Apr 13 2011
He was accused and cleared of saying something derogatory about the paedophile prophet Mohammed. But the Muslim savages figured they should kill him anyway…just in case.
CNN –Mohamed Imran had been accused, jailed, tried and cleared: if anything, society owed him a debt as a man wrongfully accused. Two weeks after he returned to his small patch of farmland on the rustic outskirts of Islamabad, his alleged crime caught up with him.
Two gunmen burst into the shoe shop where he was sat talking to a friend. Imran tried to duck, to seek cover behind the man next to him — terrified so greatly for his own life that he perhaps forgot about those around him. But the gunmen found their target and Pakistan’s controversial blasphemy laws claimed another victim.
Two high-profile politicians have this year been assassinated for their criticism of the blasphemy laws: Punjab governor Salman Taseer and minorities minister (and Christian) Shahbaz Bhatti.
Some observers see their deaths and the climate of rage around the blasphemy laws as symptomatic of a broader rise in fundamentalist tendencies in Pakistan. It’s reported that more than 30 of the hundreds of people convicted under the blasphemy laws have been killed by vigilantes. The state has yet to execute anyone for this crime.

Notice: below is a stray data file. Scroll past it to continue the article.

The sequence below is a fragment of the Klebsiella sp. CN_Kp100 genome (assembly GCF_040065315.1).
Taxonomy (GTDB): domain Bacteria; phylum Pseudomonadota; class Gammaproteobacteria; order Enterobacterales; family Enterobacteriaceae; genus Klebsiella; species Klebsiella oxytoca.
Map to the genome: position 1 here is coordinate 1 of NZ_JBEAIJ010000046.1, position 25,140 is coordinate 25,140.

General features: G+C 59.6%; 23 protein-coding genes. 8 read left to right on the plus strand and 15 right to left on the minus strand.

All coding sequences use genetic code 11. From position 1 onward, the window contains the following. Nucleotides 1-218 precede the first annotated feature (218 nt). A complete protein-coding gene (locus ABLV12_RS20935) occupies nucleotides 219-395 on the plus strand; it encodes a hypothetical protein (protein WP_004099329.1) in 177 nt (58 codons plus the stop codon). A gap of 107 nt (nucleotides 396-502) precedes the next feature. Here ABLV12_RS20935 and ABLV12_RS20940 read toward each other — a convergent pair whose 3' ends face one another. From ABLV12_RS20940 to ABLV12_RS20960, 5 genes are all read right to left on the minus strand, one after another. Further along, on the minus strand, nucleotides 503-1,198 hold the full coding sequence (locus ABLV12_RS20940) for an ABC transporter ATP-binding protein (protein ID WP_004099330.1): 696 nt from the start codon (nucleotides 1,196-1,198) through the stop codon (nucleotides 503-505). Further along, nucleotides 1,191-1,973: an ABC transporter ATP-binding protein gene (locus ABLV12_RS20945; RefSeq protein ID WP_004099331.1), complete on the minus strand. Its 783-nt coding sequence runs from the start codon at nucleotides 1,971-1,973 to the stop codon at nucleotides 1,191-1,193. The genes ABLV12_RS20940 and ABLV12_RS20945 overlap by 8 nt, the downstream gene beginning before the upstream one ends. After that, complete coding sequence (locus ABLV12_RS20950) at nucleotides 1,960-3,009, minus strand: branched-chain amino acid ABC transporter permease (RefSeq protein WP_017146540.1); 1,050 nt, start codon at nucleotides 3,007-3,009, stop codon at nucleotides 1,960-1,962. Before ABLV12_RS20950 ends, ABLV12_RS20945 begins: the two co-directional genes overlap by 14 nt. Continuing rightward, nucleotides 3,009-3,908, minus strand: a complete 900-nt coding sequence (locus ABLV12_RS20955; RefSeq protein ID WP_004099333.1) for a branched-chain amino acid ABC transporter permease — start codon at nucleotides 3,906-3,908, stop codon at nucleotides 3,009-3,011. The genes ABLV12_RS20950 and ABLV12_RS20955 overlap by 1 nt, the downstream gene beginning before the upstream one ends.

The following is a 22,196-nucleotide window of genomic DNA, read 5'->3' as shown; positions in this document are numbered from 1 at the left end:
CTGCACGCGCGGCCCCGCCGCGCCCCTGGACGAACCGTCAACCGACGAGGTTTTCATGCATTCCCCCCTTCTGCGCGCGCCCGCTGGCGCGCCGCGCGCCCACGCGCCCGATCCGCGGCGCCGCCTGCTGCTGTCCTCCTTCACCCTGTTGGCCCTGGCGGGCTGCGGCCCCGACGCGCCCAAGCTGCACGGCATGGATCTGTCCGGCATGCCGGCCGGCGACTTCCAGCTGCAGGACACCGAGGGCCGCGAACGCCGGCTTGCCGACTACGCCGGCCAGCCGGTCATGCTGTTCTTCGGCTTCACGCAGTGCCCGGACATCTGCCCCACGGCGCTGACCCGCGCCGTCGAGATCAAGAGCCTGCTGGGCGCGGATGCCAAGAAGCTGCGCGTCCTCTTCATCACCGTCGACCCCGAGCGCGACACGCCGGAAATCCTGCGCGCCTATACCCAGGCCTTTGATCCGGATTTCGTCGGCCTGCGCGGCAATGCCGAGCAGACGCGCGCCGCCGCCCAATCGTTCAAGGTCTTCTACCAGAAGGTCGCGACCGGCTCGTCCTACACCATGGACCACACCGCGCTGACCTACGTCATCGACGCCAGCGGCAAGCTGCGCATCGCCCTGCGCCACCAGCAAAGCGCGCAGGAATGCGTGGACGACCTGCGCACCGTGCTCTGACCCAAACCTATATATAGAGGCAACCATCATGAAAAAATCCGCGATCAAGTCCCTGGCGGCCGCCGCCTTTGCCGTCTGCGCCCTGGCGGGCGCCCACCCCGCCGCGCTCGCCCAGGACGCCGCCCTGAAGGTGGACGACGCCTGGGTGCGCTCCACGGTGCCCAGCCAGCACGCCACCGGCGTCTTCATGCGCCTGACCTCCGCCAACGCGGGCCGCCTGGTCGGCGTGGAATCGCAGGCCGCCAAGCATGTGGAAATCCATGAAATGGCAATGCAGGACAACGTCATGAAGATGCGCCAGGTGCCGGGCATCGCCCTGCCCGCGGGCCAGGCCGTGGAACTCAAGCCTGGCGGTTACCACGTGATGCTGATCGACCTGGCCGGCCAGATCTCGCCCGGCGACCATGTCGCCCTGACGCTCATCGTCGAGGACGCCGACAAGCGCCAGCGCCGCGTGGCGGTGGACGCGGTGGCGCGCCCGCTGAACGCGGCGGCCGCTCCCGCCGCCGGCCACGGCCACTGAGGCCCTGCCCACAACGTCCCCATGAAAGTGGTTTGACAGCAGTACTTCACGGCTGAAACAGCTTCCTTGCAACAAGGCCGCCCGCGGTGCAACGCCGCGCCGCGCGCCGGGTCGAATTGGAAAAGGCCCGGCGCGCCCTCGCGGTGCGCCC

The curious part about this blasphemy case — and many other such convictions and allegations under the controversial law — is that they do not specify what the accused is meant to have said. The first complaint delivered to the police in 2009 refers to a conversation Imran allegedly had with another man in a cafe, but says the exact blasphemous phrase cannot be repeated as that too would be an act of blasphemy.